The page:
"They begin with $1 million in funding, half of which comes from the United Brotherhood of Carpenters. More money is expected."

As Garcetti continues to make efforts to raise his national profile, there is increasing speculation that he will run for president in 2020.  

JERRY'S DOUGH: Governor Brown tells Politico California's team of David Siders, Carla Marinucci, and Candice Norwood that he does not plan to run an initiative in 2018. despite the $15 million he holds in his campaign account.

PUMP PRICE: The SDUT's Rob Nikolewski reports on Wednesday's 12 cent/gallon increase in California's gas tax



Probolsky Research


THE HOUSE: The LAT's Christine Mai-Duc writes that the money flowing in to Democratic challengers to House Republicans in California may portend a difficult 2018 landscape.

The $14.9 million the 80 challengers have raised to date is the highest amount of any similar period since 2003, according to data from the nonpartisan Campaign Finance Institute The closest California congressional challengers came to raising this much the year before an election was $7.2 million, back in 2011. (Campaign finance data before 2003 is not comparable because of a landmark campaign finance law that went into effect that year.)

KQED's Scott Shafer looks at the high hopes of Democrats in Orange County of flipping congressional districts next year.

Democrats have plenty of obstacles to overcome before they can defeat Royce and the other three Orange County Republicans they’re targeting — Mimi Walters, Dana Rohrabacher and Darrell Issa.

Of the four, Issa is widely considered to be most vulnerable, given his razor-thin re-election margin in November. Royce coasted to victory, although Democrats put their organizing efforts elsewhere.

STEYER: TIME's Katy Steinmetz writes that billionaire activist Tom Steyer is keeping his name in the mix for a possible 2018 bid for governor or U.S. Senate with his effort to put pressure on Congress to impeach President Trump.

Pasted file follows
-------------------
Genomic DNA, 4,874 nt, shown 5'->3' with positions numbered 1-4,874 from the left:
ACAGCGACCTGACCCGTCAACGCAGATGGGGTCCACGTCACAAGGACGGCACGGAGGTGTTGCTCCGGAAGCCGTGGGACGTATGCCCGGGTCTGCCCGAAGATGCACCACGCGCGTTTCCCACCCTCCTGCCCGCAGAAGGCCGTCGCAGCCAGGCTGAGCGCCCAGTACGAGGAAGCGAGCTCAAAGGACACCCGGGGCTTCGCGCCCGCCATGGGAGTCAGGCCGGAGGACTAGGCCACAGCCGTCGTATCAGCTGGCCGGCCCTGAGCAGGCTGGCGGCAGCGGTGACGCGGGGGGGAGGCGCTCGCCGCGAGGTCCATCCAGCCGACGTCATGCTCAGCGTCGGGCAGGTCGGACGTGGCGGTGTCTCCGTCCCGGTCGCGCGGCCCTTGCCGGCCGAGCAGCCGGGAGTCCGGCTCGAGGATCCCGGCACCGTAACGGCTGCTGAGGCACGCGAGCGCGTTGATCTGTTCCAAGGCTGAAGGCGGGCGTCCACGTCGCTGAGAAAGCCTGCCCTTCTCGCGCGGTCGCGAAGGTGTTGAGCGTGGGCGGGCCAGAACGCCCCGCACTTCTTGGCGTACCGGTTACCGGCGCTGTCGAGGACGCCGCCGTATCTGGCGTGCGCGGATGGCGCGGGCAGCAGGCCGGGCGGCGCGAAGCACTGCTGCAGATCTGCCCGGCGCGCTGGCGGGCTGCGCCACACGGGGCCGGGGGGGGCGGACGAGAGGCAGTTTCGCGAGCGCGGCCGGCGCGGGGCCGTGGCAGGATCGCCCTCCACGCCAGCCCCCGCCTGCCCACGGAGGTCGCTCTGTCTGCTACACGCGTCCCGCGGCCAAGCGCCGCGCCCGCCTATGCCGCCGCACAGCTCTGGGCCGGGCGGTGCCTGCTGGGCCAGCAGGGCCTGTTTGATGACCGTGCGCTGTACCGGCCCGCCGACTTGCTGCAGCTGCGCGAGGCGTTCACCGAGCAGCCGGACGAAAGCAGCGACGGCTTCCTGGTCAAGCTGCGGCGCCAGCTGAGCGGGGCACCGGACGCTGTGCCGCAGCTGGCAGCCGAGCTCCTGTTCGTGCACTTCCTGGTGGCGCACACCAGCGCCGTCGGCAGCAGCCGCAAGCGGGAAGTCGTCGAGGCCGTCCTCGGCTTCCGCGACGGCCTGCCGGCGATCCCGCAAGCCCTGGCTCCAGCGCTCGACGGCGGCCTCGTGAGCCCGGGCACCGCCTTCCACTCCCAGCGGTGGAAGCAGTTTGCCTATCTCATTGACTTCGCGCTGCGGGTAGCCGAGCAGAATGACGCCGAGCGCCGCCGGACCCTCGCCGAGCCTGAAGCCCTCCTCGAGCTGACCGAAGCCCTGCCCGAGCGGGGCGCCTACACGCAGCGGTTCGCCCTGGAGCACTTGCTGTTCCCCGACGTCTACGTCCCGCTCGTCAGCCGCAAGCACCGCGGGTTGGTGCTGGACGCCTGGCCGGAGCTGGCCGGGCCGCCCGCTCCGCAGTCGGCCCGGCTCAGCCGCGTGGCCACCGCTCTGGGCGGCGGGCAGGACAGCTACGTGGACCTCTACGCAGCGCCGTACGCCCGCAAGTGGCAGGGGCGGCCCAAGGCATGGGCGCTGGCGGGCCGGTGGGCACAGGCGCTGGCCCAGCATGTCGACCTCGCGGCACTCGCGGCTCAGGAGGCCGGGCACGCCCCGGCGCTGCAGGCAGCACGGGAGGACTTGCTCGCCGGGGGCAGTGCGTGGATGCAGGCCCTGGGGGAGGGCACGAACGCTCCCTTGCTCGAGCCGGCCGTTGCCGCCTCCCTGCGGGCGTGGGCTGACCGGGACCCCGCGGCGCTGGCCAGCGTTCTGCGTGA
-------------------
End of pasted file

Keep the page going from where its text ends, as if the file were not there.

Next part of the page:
HEALTH CARE: The MercNews's Tracy Seipel reports that Covered California, California's state-run health care exchange, is trying to clear up confusion with the upcoming enrollment period, which has more options than the federal exchange. "If you want your plan to kick in Jan. 1, you must purchase a plan by Dec. 15. For a Feb. 1 start date, you must buy a plan by Jan. 15. Any plan purchased after that date will become effective March 1."

MARIJUANA MYSTERIES: AP/KPCC reports on the uncertainty around recreational marijuana sales, which takes effect January 1.

Industry experts say there are gaps in the supply chain. Moving cannabis from the field to distribution centers, then to testing labs and eventually retail shops isn't as easy as it might seem.

Then there are the security issues.

On Saturday night, a group of men tried to rob a marijuana dispensary in South Los Angeles but were stopped when a security guard opened fire. . . 

DACA: The LADN's Brenda Gazzar writes that the end of the Deferred Action for Childhood Arrivals (DACA) could come with a financial price to the United States, as foreign investors become uneasy about the nation's changing immigration laws.

IN COMPARISON: Dan Walters writes for CALmatters that the comparison between the Bay Area and the Sacramento region doesn't just rely on beautiful vistas but also the cooperation among regional business and government leaders who have seen working together for economic growth beats internecine competition.

WE DIDN'T GET TWD: For KQED, Guy Marzorati reports on the effectiveness of the state's film tax credit, last reauthorized in 2014.